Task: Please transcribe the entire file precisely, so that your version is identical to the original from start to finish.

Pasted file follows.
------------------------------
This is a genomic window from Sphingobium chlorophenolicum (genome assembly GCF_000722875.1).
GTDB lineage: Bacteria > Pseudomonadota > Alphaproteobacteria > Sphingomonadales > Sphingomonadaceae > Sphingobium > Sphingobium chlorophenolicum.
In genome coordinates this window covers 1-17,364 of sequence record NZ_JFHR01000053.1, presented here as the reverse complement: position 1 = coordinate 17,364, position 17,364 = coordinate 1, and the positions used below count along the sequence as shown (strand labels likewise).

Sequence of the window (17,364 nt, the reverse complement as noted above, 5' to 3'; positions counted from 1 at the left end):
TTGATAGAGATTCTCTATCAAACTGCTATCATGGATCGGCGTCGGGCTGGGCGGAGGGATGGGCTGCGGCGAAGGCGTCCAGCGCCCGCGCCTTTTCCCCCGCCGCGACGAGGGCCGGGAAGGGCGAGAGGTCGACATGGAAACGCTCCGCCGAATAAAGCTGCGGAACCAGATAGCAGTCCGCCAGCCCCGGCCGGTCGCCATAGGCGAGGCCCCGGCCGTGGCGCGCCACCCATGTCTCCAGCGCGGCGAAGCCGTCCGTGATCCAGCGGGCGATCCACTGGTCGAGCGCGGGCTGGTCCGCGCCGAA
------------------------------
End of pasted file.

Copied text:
This is a genomic window from Sphingobium chlorophenolicum (genome assembly GCF_000722875.1).
GTDB lineage: Bacteria > Pseudomonadota > Alphaproteobacteria > Sphingomonadales > Sphingomonadaceae > Sphingobium > Sphingobium chlorophenolicum.
In genome coordinates this window covers 1-17,364 of sequence record NZ_JFHR01000053.1, presented here as the reverse complement: position 1 = coordinate 17,364, position 17,364 = coordinate 1, and the positions used below count along the sequence as shown (strand labels likewise).

Sequence of the window (17,364 nt, the reverse complement as noted above, 5' to 3'; positions counted from 1 at the left end):
TTGATAGAGATTCTCTATCAAACTGCTATCATGGATCGGCGTCGGGCTGGGCGGAGGGATGGGCTGCGGCGAAGGCGTCCAGCGCCCGCGCCTTTTCCCCCGCCGCGACGAGGGCCGGGAAGGGCGAGAGGTCGACATGGAAACGCTCCGCCGAATAAAGCTGCGGAACCAGATAGCAGTCCGCCAGCCCCGGCCGGTCGCCATAGGCGAGGCCCCGGCCGTGGCGCGCCACCCATGTCTCCAGCGCGGCGAAGCCGTCCGTGATCCAGCGGGCGATCCACTGGTCGAGCGCGGGCTGGTCCGCGCCGAA